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Civilization and Its Discontents Paperback – September 15, 2010
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[Why wasn't THIS on anyone's high school, college or graduate school reading list?]
I thought Freud only wrote about sex and psyche. Here he takes on the "discontents" of civilization which has always been praised and beatified to us as the highest embodiment of Homo sapiens sapiens accomplishment. Freud does buy into that, but he is also pretty clear-eyed about the 'discontents' that befall human civilization.
And, yes, there is also sex and psyche within.
It is a very readable and accessible book. 144 pages. (I wonder why "THEY" didn't want us to read this?)]
"The bit of truth behind all this - one so eagerly denied - is that men are not gentle, friendly creatures wishing for love, who simply defend themselves if attacked, but that a powerful measure of desire for aggression has to be reckoned as part of their instinctual endowment. The result is that their neighbor is to them not only a possible helper or sexual object, but also a temptation to them to gratify their aggressiveness on him, to exploit his capacity for work without recompense, to use him sexually without his consent, to seize his possessions, to humiliate him, to cause him pain, to torture and kill him. Homo hominine lupus; who has the courage to dispute it in the face of all the evidence in his own life and in history?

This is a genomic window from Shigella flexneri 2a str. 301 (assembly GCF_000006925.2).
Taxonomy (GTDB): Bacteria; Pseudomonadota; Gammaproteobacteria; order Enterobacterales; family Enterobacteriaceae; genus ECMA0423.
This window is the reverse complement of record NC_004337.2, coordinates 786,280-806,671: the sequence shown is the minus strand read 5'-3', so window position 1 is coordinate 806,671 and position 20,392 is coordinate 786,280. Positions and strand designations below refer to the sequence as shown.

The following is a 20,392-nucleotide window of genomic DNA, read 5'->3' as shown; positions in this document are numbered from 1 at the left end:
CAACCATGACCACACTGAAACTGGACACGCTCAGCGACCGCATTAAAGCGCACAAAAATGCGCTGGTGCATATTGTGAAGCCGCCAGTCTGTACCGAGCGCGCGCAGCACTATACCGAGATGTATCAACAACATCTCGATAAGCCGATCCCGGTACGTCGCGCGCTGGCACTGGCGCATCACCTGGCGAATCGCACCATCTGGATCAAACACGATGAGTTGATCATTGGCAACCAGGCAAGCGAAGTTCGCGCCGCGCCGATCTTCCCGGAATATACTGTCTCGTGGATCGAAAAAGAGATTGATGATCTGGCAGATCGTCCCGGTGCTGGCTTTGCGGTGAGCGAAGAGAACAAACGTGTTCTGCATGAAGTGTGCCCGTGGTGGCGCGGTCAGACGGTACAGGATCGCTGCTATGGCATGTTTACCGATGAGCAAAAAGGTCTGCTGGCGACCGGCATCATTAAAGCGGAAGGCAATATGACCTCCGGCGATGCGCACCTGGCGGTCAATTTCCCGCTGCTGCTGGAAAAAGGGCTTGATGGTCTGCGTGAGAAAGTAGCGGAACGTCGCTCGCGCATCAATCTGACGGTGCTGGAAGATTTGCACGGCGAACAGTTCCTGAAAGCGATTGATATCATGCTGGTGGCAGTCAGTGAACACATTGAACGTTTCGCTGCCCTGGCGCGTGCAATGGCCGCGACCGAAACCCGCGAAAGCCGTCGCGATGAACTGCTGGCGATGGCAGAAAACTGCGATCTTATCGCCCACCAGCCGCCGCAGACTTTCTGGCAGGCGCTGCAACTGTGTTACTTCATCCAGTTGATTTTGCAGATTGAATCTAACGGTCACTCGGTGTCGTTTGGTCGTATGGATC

"This aggressive cruelty usually lies in wait for some provocation, or else it steps into the service of some other purpose, the aim of which might as well have been achieved by milder measures...man as savage beast to whom the thought of spring THEIR OWN KIND is alien.Read more ›
Full review linked here: [...]
Most Recent Customer Reviews
Difficult to read and research is outdated. A bit of a dry read as well. Not one of Freud's best work.Published 6 months ago by Andrew
Interesting read. I recommend this to people who are questioning their religion. It brings up some thought proving ideas.Published 7 months ago by SwagSorcerer
How could anyone ever take this seriously? Yes, a hard-minded view of religion, but encased in a history of society (and even the family) that is far more simplistic, and even... Read morePublished 13 months ago by John Agar
This is one of my favorite books of all times to read and rereadPublished 20 months ago by Detelina Stoykova